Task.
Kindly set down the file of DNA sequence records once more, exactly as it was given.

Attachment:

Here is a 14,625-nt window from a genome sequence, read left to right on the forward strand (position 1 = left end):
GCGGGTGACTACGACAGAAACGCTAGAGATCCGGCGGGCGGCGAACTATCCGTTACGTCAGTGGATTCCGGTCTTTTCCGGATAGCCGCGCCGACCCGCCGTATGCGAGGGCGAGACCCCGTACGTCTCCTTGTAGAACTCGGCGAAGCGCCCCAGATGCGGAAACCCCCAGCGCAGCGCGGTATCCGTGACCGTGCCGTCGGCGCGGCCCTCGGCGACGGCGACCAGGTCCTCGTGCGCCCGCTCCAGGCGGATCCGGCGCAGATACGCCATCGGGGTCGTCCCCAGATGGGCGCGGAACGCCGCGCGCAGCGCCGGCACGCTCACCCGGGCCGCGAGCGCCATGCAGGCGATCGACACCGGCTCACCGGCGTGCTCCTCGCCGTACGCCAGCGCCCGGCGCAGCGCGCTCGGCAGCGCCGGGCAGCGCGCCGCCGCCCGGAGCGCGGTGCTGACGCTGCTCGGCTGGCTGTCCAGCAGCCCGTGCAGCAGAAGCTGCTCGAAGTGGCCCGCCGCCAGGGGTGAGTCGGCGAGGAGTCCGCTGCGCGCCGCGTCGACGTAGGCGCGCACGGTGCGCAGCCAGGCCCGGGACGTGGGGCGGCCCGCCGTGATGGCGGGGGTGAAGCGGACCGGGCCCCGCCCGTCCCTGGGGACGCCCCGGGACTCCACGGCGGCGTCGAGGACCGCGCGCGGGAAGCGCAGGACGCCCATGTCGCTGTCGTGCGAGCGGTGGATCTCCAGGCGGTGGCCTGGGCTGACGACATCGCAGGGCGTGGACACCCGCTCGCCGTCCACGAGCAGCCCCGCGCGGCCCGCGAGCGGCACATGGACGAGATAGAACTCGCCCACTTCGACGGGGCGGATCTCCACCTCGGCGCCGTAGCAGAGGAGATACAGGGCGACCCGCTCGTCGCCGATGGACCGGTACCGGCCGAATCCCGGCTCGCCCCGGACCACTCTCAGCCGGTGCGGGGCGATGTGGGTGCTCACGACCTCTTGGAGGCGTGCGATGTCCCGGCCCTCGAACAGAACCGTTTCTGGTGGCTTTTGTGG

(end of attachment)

Here is a 14,625-nt window from a genome sequence, read left to right on the forward strand (position 1 = left end):
GCGGGTGACTACGACAGAAACGCTAGAGATCCGGCGGGCGGCGAACTATCCGTTACGTCAGTGGATTCCGGTCTTTTCCGGATAGCCGCGCCGACCCGCCGTATGCGAGGGCGAGACCCCGTACGTCTCCTTGTAGAACTCGGCGAAGCGCCCCAGATGCGGAAACCCCCAGCGCAGCGCGGTATCCGTGACCGTGCCGTCGGCGCGGCCCTCGGCGACGGCGACCAGGTCCTCGTGCGCCCGCTCCAGGCGGATCCGGCGCAGATACGCCATCGGGGTCGTCCCCAGATGGGCGCGGAACGCCGCGCGCAGCGCCGGCACGCTCACCCGGGCCGCGAGCGCCATGCAGGCGATCGACACCGGCTCACCGGCGTGCTCCTCGCCGTACGCCAGCGCCCGGCGCAGCGCGCTCGGCAGCGCCGGGCAGCGCGCCGCCGCCCGGAGCGCGGTGCTGACGCTGCTCGGCTGGCTGTCCAGCAGCCCGTGCAGCAGAAGCTGCTCGAAGTGGCCCGCCGCCAGGGGTGAGTCGGCGAGGAGTCCGCTGCGCGCCGCGTCGACGTAGGCGCGCACGGTGCGCAGCCAGGCCCGGGACGTGGGGCGGCCCGCCGTGATGGCGGGGGTGAAGCGGACCGGGCCCCGCCCGTCCCTGGGGACGCCCCGGGACTCCACGGCGGCGTCGAGGACCGCGCGCGGGAAGCGCAGGACGCCCATGTCGCTGTCGTGCGAGCGGTGGATCTCCAGGCGGTGGCCTGGGCTGACGACATCGCAGGGCGTGGACACCCGCTCGCCGTCCACGAGCAGCCCCGCGCGGCCCGCGAGCGGCACATGGACGAGATAGAACTCGCCCACTTCGACGGGGCGGATCTCCACCTCGGCGCCGTAGCAGAGGAGATACAGGGCGACCCGCTCGTCGCCGATGGACCGGTACCGGCCGAATCCCGGCTCGCCCCGGACCACTCTCAGCCGGTGCGGGGCGATGTGGGTGCTCACGACCTCTTGGAGGCGTGCGATGTCCCGGCCCTCGAACAGAACCGTTTCTGGTGGCTTTTGTGG